In June 2019, the U.S. House of Representatives voted to pass the Dream and Promise Act, which would at long last create a pathway for Dreamers like me to apply for residency and citizenship. Among the votes in favor was our own Congressmen Don Bacon. According to a statement from his office, Bacon said he voted for the bill because “Congress has a responsibility ... to find a compassionate solution for DACA.” It was unfair, he said, to leave these immigrants in “no man’s land.”
He’s right. Three out of every four Americans support protections for Dreamers, including the majority of Republicans, according to Pew. We’ve lived here for decades, serve in vital roles across the community and are raising families, including many American-born kids. That’s why I’m urging Congress and the Senate parliamentarian to give us permanent security — not just for us but for the economic health of Nebraska.
I am one of more than 5,000 Dreamers here in Nebraska, according to the bipartisan nonprofit New American Economy (NAE). In my work with the Center for Rural Affairs, I coach and provide training to clients to grow as entrepreneurs and become bankable. Every day, I work with both immigrants and American-born Nebraskans — people from very different backgrounds who share the same entrepreneurial spirit.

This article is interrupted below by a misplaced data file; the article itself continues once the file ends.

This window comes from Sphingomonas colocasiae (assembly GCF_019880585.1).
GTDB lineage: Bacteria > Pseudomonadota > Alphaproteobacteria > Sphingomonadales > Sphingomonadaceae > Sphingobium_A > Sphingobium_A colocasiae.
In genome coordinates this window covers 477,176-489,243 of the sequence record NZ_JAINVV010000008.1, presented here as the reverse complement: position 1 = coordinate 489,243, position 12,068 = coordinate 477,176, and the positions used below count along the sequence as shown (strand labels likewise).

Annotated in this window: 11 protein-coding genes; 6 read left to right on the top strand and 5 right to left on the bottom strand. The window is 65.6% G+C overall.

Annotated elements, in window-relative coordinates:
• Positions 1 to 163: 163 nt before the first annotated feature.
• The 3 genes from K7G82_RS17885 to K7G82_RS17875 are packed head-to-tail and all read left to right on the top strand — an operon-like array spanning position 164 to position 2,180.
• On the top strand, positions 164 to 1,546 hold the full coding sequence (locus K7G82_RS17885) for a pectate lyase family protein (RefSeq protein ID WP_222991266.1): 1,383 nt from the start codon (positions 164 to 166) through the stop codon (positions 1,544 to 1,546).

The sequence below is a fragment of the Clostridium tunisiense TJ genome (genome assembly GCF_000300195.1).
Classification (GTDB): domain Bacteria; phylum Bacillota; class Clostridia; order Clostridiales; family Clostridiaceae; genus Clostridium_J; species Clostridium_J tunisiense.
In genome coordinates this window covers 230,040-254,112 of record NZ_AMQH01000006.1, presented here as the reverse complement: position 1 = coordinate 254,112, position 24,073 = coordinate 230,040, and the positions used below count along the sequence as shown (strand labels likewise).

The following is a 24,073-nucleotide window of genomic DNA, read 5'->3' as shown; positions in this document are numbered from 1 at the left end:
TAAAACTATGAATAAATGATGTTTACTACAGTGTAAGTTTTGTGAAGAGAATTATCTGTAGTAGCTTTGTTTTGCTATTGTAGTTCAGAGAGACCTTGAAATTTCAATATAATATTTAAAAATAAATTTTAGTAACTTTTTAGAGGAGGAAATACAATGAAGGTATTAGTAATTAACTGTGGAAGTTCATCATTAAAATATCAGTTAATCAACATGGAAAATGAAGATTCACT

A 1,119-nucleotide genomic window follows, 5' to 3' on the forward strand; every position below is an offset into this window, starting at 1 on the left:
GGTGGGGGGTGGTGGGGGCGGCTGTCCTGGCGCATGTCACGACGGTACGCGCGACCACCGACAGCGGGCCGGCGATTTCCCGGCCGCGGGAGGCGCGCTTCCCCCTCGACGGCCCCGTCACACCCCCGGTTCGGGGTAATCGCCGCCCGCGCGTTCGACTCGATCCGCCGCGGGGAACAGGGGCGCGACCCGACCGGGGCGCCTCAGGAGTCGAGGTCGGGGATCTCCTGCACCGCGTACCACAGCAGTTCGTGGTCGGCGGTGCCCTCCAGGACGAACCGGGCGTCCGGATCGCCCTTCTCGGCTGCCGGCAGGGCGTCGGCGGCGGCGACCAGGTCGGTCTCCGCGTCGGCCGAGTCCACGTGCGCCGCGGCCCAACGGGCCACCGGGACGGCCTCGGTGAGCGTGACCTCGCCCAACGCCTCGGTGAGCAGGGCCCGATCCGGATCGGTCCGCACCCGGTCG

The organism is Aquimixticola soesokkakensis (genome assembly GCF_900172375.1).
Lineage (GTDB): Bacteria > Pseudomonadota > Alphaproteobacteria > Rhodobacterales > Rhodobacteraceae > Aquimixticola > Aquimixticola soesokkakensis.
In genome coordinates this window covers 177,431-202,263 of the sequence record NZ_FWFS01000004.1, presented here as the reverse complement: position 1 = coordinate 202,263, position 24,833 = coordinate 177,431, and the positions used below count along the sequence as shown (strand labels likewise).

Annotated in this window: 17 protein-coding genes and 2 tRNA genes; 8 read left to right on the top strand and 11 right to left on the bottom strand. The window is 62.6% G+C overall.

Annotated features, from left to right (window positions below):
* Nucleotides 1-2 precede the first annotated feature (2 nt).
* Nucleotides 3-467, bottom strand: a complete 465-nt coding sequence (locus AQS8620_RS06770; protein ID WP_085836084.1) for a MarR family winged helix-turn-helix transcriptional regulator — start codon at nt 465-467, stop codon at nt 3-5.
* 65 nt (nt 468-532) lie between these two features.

Most of my clients don’t know that I’m undocumented. In many ways, it doesn’t matter. We are all trying to enrich our community. Every time someone’s loan is approved, I feel a wave of pride to have played a role.
Still, my status as a Dreamer isn’t easy. Even with temporary DACA protections, I have no long-term security. It’s hard to imagine buying a home. With the stroke of a judge’s pen, I could be forced to leave behind my life, my friends, my job. And where would I go? I have no other home. I, like so many other undocumented immigrants, are deeply embedded in this country. Without us, hundreds of thousands of health care positions would be unfilled, according to research by NAE. That’s especially troubling here in Nebraska, where our 60 and older population will increase by 36% by 2035. We’re already short doctors, nurses and EMTs. We can’t afford to lose a single medical professional to deportation.
Many longtime undocumented community members and neighbors also work to keep our meatpacking plants, farms and other local businesses running. They are prominently represented across the food service industry, comprising 10% of hospitality workers. Over 800,000 undocumented immigrants work in food service nationwide, according to NAE. Any restaurant owner will tell you that staff is in short supply right now. But this problem predated COVID, with entire businesses at risk of closing for lack of labor.
I commend Rep. Bacon for his stand and hope more of Nebraska’s leaders will follow his example. Above all, I hope the Senate parliamentarian recognizes how vital we are to the economy, here and nationwide. My immigrant clients include undocumented individuals who are terrified of deportation, even after decades of living and working in the United States. I often feel the same.
Every day, I help my fellow Nebraskans open small businesses, like Handyman Antonio and Sticky Rice. I am literally in the business of helping other people obtain the American dream. But it’s my dream too. Please, let me claim it.
Raúl Arcos Hawkins is the business development specialist at the Center for Rural Affairs in Lyons, Neb.